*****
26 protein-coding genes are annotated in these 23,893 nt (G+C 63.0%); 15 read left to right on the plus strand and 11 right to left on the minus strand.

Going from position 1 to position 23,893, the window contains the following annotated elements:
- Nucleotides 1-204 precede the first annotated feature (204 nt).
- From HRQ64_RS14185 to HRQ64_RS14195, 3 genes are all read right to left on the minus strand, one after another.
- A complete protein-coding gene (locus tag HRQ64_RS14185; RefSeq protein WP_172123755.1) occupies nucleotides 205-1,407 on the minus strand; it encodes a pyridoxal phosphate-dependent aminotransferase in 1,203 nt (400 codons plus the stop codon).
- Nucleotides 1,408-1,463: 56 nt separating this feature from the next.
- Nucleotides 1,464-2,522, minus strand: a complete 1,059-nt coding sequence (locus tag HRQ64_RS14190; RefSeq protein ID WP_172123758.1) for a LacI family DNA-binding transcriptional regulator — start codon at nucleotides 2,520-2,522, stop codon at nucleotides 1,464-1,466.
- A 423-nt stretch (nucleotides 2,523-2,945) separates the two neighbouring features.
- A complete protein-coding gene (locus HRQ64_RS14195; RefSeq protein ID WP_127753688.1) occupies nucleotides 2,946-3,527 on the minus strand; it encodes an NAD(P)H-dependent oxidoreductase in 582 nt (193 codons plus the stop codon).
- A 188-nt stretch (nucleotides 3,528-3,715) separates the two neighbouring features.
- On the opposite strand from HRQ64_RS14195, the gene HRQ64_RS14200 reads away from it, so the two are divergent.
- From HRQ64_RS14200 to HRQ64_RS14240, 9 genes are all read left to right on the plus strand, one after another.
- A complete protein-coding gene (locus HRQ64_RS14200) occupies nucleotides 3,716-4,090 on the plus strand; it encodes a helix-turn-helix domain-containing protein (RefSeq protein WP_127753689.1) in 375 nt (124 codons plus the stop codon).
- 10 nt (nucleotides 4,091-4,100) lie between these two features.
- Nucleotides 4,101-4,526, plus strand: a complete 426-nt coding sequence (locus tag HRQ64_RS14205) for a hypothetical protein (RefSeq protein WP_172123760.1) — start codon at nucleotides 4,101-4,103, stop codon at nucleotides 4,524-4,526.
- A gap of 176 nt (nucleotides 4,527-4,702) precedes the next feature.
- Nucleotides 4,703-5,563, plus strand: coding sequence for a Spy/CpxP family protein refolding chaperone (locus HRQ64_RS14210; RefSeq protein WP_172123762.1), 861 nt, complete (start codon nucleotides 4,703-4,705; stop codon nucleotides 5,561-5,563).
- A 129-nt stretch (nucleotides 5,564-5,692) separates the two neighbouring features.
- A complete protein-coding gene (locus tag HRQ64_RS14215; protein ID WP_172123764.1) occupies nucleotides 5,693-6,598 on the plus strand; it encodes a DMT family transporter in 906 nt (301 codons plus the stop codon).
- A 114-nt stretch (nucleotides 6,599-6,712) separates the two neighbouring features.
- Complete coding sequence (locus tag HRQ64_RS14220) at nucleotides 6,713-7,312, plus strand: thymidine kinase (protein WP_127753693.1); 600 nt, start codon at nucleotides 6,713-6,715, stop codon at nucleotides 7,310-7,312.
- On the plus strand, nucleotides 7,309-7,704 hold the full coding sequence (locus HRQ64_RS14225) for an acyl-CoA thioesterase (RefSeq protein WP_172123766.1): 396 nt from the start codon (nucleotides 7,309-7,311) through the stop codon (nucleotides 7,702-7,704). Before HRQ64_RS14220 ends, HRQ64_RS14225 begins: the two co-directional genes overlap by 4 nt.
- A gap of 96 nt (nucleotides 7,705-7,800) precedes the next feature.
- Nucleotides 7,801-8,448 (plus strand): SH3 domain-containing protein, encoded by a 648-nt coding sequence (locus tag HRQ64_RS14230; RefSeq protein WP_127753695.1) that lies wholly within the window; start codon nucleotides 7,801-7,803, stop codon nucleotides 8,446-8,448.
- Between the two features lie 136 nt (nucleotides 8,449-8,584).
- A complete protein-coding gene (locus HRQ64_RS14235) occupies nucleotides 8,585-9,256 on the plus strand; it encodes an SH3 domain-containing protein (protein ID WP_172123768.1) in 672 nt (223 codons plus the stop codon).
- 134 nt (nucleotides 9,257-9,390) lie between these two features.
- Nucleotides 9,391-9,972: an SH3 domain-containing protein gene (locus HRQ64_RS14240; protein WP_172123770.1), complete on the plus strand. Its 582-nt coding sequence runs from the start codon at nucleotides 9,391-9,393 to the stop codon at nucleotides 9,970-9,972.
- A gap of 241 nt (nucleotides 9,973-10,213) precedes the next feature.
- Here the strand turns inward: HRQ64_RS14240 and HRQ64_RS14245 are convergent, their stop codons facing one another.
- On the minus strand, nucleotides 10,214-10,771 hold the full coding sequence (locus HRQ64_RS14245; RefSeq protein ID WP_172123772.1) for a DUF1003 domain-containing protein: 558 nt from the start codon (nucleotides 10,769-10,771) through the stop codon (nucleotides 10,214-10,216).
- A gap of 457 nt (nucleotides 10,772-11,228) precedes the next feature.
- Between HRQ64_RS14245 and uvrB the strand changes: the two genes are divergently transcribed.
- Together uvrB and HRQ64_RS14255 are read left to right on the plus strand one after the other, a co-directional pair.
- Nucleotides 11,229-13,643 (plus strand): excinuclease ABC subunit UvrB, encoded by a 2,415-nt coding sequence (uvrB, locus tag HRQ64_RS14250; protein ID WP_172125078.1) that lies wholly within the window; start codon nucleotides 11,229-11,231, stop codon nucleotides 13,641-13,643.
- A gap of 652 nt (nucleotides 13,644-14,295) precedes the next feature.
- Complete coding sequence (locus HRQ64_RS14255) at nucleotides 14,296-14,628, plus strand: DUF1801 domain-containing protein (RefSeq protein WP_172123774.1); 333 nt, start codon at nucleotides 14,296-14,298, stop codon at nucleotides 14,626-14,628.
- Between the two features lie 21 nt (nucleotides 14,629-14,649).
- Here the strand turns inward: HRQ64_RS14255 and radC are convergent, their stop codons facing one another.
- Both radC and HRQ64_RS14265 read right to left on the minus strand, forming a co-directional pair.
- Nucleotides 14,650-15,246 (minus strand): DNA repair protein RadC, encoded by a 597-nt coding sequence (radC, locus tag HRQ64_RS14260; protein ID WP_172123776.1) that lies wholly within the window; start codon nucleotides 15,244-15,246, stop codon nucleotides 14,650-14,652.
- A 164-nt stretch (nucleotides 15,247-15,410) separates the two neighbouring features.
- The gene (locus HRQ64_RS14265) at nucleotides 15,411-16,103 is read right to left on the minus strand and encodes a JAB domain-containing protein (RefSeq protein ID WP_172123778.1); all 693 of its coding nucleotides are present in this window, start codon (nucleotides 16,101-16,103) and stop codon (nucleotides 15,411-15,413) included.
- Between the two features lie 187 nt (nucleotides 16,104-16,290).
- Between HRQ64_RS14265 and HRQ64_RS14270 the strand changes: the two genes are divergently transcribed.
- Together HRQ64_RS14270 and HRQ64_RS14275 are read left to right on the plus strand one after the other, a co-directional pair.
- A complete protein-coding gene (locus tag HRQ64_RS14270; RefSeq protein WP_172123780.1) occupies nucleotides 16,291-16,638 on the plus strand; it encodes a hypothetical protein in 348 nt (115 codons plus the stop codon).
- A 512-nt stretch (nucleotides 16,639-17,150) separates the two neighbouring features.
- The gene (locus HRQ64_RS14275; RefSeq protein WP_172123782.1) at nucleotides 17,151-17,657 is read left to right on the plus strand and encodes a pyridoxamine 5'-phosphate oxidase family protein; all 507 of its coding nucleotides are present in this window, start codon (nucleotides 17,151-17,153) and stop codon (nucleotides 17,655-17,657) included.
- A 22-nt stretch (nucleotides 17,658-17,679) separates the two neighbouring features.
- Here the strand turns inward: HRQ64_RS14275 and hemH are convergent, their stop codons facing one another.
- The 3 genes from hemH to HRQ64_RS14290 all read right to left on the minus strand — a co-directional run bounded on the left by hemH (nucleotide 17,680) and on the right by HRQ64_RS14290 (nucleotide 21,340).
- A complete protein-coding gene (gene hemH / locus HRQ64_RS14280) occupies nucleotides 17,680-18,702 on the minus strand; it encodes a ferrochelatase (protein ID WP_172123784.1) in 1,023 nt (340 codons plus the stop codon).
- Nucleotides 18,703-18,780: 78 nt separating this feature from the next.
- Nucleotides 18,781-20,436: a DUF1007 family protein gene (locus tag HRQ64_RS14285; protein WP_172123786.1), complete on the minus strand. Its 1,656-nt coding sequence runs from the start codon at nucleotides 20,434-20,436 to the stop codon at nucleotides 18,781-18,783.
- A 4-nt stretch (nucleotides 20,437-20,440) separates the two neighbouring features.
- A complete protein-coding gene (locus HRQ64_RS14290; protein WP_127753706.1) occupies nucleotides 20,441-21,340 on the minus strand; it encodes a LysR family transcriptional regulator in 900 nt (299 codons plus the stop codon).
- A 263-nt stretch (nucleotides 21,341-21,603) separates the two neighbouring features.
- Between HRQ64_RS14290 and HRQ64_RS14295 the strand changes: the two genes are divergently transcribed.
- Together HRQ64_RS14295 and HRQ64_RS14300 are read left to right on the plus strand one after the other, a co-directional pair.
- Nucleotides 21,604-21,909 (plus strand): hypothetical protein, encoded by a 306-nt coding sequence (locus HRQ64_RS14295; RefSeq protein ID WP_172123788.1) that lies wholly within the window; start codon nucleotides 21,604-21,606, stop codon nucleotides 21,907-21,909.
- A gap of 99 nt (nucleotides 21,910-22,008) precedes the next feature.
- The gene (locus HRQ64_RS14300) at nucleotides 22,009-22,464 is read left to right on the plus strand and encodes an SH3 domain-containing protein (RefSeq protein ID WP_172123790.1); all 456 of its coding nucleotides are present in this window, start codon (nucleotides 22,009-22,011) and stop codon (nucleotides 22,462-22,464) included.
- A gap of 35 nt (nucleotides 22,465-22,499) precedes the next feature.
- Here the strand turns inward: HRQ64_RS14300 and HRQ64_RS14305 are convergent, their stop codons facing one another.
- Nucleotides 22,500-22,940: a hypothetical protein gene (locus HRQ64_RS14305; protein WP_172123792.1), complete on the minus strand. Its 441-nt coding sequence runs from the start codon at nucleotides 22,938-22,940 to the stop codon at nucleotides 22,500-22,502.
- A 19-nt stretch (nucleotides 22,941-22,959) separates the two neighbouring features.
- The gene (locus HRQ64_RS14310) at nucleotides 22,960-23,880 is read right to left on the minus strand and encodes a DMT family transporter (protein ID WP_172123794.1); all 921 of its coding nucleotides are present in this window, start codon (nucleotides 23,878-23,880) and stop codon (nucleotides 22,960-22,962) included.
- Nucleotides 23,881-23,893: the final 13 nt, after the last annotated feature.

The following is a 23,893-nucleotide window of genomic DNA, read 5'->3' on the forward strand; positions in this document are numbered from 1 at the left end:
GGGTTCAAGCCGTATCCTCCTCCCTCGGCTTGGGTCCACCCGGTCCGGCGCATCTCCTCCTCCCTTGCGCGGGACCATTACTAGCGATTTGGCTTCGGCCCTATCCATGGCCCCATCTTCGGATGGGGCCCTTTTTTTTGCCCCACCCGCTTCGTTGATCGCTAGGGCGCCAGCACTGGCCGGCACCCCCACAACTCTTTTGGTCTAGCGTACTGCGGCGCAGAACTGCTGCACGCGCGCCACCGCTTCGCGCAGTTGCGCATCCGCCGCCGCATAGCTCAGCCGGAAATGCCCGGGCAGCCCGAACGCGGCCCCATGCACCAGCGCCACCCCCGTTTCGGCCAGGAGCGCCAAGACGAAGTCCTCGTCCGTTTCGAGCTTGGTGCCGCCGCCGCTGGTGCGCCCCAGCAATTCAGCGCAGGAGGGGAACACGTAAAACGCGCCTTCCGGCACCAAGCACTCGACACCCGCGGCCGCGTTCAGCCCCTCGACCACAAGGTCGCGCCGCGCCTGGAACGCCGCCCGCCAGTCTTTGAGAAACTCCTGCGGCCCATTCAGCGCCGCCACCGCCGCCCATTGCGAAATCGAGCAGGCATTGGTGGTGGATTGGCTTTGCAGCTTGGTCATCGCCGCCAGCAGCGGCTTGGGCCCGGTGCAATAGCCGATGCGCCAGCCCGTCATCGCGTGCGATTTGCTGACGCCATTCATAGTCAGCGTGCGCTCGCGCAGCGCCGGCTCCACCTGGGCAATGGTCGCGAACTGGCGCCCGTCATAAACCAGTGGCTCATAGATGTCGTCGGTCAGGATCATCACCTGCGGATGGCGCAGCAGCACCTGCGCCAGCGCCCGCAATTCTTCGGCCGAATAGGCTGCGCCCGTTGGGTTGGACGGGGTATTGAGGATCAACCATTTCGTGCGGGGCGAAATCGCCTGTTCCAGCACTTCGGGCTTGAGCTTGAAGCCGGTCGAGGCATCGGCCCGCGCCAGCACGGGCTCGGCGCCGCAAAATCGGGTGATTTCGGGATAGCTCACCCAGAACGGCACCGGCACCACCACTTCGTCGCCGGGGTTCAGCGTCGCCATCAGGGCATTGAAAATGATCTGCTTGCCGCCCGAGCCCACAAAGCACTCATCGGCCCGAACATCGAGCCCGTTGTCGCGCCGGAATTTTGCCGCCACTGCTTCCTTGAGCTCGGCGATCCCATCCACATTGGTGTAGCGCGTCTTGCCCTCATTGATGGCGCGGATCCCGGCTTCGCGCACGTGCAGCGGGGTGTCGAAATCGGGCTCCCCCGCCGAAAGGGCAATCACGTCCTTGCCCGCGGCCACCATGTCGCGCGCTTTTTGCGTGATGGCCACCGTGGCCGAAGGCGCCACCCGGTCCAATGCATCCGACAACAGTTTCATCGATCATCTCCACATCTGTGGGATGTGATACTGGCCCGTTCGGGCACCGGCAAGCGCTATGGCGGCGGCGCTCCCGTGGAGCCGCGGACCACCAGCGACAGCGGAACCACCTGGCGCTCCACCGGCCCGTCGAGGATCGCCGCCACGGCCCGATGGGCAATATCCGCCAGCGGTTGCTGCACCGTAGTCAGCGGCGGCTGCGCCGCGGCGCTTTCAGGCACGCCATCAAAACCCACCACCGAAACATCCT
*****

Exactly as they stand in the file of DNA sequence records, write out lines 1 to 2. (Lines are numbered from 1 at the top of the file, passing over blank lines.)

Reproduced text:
26 protein-coding genes are annotated in these 23,893 nt (G+C 63.0%); 15 read left to right on the plus strand and 11 right to left on the minus strand.

Going from position 1 to position 23,893, the window contains the following annotated elements: